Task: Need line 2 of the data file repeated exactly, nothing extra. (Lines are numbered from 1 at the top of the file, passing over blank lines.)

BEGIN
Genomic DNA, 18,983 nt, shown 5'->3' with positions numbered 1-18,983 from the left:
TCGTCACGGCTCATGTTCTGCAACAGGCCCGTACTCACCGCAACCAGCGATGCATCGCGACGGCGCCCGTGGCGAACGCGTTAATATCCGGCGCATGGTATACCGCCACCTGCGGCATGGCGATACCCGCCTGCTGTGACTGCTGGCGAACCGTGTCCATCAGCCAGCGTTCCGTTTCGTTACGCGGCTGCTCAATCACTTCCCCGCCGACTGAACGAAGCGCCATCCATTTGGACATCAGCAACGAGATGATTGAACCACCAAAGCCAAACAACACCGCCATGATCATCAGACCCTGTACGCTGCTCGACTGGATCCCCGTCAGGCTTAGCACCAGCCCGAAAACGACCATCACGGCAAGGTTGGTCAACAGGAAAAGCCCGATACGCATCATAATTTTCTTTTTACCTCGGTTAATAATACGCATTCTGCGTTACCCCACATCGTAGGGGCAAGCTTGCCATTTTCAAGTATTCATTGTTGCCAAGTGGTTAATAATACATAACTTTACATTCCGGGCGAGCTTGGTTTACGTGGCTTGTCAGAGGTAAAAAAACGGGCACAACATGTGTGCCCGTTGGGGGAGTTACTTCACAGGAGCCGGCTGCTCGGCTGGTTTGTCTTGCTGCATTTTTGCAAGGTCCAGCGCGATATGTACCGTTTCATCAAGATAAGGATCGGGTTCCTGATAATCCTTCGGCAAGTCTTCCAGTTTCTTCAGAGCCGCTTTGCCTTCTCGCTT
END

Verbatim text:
TCGTCACGGCTCATGTTCTGCAACAGGCCCGTACTCACCGCAACCAGCGATGCATCGCGACGGCGCCCGTGGCGAACGCGTTAATATCCGGCGCATGGTATACCGCCACCTGCGGCATGGCGATACCCGCCTGCTGTGACTGCTGGCGAACCGTGTCCATCAGCCAGCGTTCCGTTTCGTTACGCGGCTGCTCAATCACTTCCCCGCCGACTGAACGAAGCGCCATCCATTTGGACATCAGCAACGAGATGATTGAACCACCAAAGCCAAACAACACCGCCATGATCATCAGACCCTGTACGCTGCTCGACTGGATCCCCGTCAGGCTTAGCACCAGCCCGAAAACGACCATCACGGCAAGGTTGGTCAACAGGAAAAGCCCGATACGCATCATAATTTTCTTTTTACCTCGGTTAATAATACGCATTCTGCGTTACCCCACATCGTAGGGGCAAGCTTGCCATTTTCAAGTATTCATTGTTGCCAAGTGGTTAATAATACATAACTTTACATTCCGGGCGAGCTTGGTTTACGTGGCTTGTCAGAGGTAAAAAAACGGGCACAACATGTGTGCCCGTTGGGGGAGTTACTTCACAGGAGCCGGCTGCTCGGCTGGTTTGTCTTGCTGCATTTTTGCAAGGTCCAGCGCGATATGTACCGTTTCATCAAGATAAGGATCGGGTTCCTGATAATCCTTCGGCAAGTCTTCCAGTTTCTTCAGAGCCGCTTTGCCTTCTCGCTT